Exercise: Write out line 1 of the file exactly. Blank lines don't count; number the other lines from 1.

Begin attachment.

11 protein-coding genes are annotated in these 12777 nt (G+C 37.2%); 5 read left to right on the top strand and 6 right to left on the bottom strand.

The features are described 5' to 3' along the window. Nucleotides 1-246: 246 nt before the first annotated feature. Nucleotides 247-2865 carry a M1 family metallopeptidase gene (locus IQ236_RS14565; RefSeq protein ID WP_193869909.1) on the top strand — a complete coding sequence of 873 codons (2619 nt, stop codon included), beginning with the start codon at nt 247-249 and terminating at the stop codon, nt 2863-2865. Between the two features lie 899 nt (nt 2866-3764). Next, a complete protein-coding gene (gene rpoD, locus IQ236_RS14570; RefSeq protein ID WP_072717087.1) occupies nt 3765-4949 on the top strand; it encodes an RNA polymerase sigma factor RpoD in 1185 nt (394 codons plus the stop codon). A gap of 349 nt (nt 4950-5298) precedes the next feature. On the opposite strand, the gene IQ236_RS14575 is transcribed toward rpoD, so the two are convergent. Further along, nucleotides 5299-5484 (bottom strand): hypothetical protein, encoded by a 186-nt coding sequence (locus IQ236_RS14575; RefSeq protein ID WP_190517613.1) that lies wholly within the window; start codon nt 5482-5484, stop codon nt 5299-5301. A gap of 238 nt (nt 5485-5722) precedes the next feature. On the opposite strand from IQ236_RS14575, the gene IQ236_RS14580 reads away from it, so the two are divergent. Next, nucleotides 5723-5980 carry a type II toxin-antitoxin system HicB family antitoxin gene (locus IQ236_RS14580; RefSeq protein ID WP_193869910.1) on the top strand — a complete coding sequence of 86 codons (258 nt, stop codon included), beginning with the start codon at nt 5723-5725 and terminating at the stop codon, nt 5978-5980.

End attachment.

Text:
11 protein-coding genes are annotated in these 12777 nt (G+C 37.2%); 5 read left to right on the top strand and 6 right to left on the bottom strand.